This was part of Koko’s occasional Rock ‘n’ Roll Cinema series, tonight featuring the biopic of Joe Strummer’s Spanish sojourn in the mid-80’s: ‘I Need a Dodge – Joe Strummer on the Run’. And all the stops had been pulled out for this one.
First up, providing an incendiary curtain-raiser, were punk/power popsters The Crunch. Their appropriateness for this role was underlined by the presence of The Clash’s original drummer Terry Chimes behind the kit. The rest of the band have equally impressive cvs. Sulo fronts Diamond Dogs, guitarist Mick Geggus is a founder member of The Cockney Rejects and Dave Tregunna is Sham 69’s bassist.
‘Busy Making Noise’, the title track of the first album, kicked proceedings off in frenetic style. Filled with crunching riffs and catchy hooks, it provides the blueprint for the band’s approach: three-minute gems of edgy power pop that don’t outstay their welcome. ‘Down By The Border’ followed in similar vein.
There was an airing of new material from the forthcoming second album. ‘Lonely Beat of The Heart’ took things down a notch without losing the vibe and ‘Neon Madonna’s booming chorus caught the ear, even if the track’s some-time reggae groove struggled to make itself heard.
‘Gangster Radio’ was a nugget of anthemic joy and an homage to The Clash if ever there was one. It set the perfect tone for a quick-fire adrenalin-fuelled spin through a quartet of early Clash anthems. ‘Janie Jones’ and ‘Career Opportunities’ spat with all the fire and energy of the originals. Sulo giving them the full wide-shouldered, wild-eyed delivery and Mick Geggus wheeling away at his Gibson like it was 1978. ‘Garageland’ followed and the set closed with a breathless, tight and sharp ‘White Riot’. The rapidly filling venue lapped it up.
This lot can play handsomely, they have catchy songs and bags of energy to burn. What’s not to like?
It’s a shame then that the main attraction of the night could not deliver on this livewire appetizer. Introduced by Clash biographer Chris Salewicz with an overlong reading from his book, the viewing took some of the fizz out of proceedings. I Need A Dodge – Joe Strummer On The Run seemed to be part art-house statement and part biopic.
The film sought to retrace Joe’s escape to Spain in 1984-85 not long after he had sacked Mick Jones and the new band was falling apart. Sometime in the ‘90’s, Strummer returned to Spain and in a radio interview asked if anyone knew the whereabouts of the Dodge Charger that he had left in a garage during his earlier sojourn and forgotten about.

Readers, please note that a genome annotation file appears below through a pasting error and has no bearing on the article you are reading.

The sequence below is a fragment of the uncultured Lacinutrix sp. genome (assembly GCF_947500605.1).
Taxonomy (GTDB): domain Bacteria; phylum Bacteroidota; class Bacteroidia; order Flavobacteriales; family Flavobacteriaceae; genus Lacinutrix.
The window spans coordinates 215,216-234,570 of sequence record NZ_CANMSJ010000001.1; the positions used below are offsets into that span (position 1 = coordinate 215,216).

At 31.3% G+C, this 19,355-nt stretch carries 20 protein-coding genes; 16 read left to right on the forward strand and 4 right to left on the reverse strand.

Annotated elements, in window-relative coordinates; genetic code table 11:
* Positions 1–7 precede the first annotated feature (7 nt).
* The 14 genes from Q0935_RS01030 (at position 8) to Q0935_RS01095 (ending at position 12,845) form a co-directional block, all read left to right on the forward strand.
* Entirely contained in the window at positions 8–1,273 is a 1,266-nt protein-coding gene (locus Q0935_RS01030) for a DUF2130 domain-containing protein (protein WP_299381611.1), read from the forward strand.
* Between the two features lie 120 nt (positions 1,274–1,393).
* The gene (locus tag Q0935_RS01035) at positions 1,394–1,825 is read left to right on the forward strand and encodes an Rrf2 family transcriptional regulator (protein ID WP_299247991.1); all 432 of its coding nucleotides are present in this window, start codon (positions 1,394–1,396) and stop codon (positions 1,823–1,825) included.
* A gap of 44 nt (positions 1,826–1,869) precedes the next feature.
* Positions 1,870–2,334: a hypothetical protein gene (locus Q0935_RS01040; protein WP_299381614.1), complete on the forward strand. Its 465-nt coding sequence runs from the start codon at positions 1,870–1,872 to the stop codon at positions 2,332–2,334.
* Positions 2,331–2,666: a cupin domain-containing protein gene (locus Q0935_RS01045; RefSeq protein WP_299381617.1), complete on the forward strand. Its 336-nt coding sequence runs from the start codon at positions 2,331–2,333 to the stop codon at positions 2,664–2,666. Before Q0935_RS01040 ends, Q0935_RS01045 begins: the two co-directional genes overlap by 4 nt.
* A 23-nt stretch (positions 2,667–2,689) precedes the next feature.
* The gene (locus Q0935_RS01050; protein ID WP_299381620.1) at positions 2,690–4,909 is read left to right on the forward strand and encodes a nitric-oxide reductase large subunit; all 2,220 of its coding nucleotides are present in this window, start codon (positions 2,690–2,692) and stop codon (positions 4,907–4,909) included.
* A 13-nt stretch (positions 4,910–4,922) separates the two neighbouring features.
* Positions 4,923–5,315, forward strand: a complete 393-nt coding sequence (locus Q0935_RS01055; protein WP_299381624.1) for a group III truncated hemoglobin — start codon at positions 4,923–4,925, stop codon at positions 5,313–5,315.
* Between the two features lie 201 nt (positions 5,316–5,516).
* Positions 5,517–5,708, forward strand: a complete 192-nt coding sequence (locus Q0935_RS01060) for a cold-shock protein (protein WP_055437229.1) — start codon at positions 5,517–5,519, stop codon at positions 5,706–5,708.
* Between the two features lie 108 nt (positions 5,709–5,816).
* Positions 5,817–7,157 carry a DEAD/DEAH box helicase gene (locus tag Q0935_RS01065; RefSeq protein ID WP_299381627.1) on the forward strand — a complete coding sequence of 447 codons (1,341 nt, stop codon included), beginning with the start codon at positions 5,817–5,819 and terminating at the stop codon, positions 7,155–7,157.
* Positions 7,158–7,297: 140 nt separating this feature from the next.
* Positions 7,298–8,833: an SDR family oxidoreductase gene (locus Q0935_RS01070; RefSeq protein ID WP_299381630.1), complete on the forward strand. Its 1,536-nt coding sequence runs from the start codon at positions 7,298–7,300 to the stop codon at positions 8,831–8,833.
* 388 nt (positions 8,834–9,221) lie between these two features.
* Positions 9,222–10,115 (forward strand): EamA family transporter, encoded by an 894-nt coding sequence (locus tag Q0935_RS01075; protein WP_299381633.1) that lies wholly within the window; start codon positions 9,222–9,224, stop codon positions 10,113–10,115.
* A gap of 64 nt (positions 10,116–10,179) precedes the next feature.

This became the trigger for director Nick Hall to make the film. It was an overwrought diversion from a piece that could have been boiled down to about 45 minutes focusing on Joe’s production work with local bands Radio Fortuna and 091. With a better helping of decent footage this might have been an insightful piece.
But that story got lost in the shallow finale and we never properly learned the fate of the album. Instead there was a tame ending in a moody Madrid car park and in phone calls to the Spanish DVLA chronicling a fruitless attempt to trace this car. Maybe the whole experience is a black comedy and I just missed the point.
I’ll stick to music. Because thankfully, as soon as the giant screen was hoisted in to the rafters, the all-star scratch Strummer tribute band hit the lights and picked up where The Crunch left off.
The core of the band was provided by Ruts DC with legendary drummer Dave Ruffy on drums and Leigh Heggerty on guitar supporting a host of guest vocalists and musicians who cranked out a set that underlined the sheer diversity of Strummer’s output.
The shifting cast of punk and new wave luminaries was kicked off by Paul Ronney Angel from Urban Voodoo Machine who fronted a gravelly-throated and colourfully-attired stomp through ‘London Calling’. He returned later with the band’s trombonist for a version of ‘Jimmy Jazz’ that more in common with stax than punk, complete with a brass/guitar jam that had to be seen to be believed.
Segs Jennings joined his band for a couple of cracking numbers: ‘Bankrobber’ was all spiky reggae groove and ‘Brand New Cadillac’ was a strutting, cock sure classic. Segs was great value and imparted a couple of anecdotes about working with Strummer on a film soundtrack.
This was the full career-spanning mash up. Tymon Dogg from The 101ers and The Mescaleros gave a true troubadour’s performance with vocals and violin on ‘Lose This Skin’ and ‘X Ray Style’, accompanied by Antonio Arias from 091 on guitar.
However, Chris Bailey from The Saints did not cover himself in glory. The only low point of the gig, he stumbled on stage looking like Benny from Crossroads and mumbled his way through ‘Spanish Bombs’ reading the lyrics from a scraggy piece of paper held out in front of him. He did the same a few minutes later for ‘This Is England’, admitting that he’d only heard the track a few weeks ago. Poor effort.
Accentuate the positive: one of the highlights was ‘Tommy Gun’ growled out by Charlie Harper, the UK Subs front man looking sprightly into his seventh decade. Pretenders sticksman Martin Chambers joined him for a spirited twin-tub workout with Dave Ruffy.
Proceedings came to a thrilling climax when Wayne Kramer, MC5, took the gig by the scruff of its neck. Looking deceptively sharp in a shiny jacket and woolly scarf combo, he blasted through ‘Jail Guitar Doors’, laid down a scintillating, spiralling solo in ‘Looking At You’ and brought the house down with the stage packed like Live Aid for an extended ‘Kick Out The Jams’.
Remove the movie element from this Rock ‘n’ Roll Cinema night and you are left with a proper celebration of the true vitality of Strummer’s music.
Review by Dave Atkinson
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